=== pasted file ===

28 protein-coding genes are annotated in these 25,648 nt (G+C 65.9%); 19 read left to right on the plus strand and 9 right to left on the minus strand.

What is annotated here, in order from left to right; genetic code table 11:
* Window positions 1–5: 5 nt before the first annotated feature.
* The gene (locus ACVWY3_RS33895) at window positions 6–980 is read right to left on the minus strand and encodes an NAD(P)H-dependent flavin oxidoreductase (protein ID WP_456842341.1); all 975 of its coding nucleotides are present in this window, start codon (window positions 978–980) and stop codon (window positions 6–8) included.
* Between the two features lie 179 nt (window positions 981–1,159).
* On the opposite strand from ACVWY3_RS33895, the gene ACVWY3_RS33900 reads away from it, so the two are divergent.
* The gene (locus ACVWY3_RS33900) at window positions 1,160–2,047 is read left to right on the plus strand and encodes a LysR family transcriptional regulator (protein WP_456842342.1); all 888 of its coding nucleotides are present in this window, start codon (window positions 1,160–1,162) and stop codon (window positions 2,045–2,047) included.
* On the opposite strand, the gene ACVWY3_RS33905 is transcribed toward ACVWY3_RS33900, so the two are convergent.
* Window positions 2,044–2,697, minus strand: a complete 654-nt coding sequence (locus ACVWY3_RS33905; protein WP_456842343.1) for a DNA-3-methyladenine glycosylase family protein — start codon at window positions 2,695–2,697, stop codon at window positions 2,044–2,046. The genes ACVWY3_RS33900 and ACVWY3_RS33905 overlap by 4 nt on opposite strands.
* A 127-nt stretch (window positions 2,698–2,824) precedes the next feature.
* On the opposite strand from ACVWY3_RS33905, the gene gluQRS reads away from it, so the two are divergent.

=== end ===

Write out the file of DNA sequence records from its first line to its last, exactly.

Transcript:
28 protein-coding genes are annotated in these 25,648 nt (G+C 65.9%); 19 read left to right on the plus strand and 9 right to left on the minus strand.

What is annotated here, in order from left to right; genetic code table 11:
* Window positions 1–5: 5 nt before the first annotated feature.
* The gene (locus ACVWY3_RS33895) at window positions 6–980 is read right to left on the minus strand and encodes an NAD(P)H-dependent flavin oxidoreductase (protein ID WP_456842341.1); all 975 of its coding nucleotides are present in this window, start codon (window positions 978–980) and stop codon (window positions 6–8) included.
* Between the two features lie 179 nt (window positions 981–1,159).
* On the opposite strand from ACVWY3_RS33895, the gene ACVWY3_RS33900 reads away from it, so the two are divergent.
* The gene (locus ACVWY3_RS33900) at window positions 1,160–2,047 is read left to right on the plus strand and encodes a LysR family transcriptional regulator (protein WP_456842342.1); all 888 of its coding nucleotides are present in this window, start codon (window positions 1,160–1,162) and stop codon (window positions 2,045–2,047) included.
* On the opposite strand, the gene ACVWY3_RS33905 is transcribed toward ACVWY3_RS33900, so the two are convergent.
* Window positions 2,044–2,697, minus strand: a complete 654-nt coding sequence (locus ACVWY3_RS33905; protein WP_456842343.1) for a DNA-3-methyladenine glycosylase family protein — start codon at window positions 2,695–2,697, stop codon at window positions 2,044–2,046. The genes ACVWY3_RS33900 and ACVWY3_RS33905 overlap by 4 nt on opposite strands.
* A 127-nt stretch (window positions 2,698–2,824) precedes the next feature.
* On the opposite strand from ACVWY3_RS33905, the gene gluQRS reads away from it, so the two are divergent.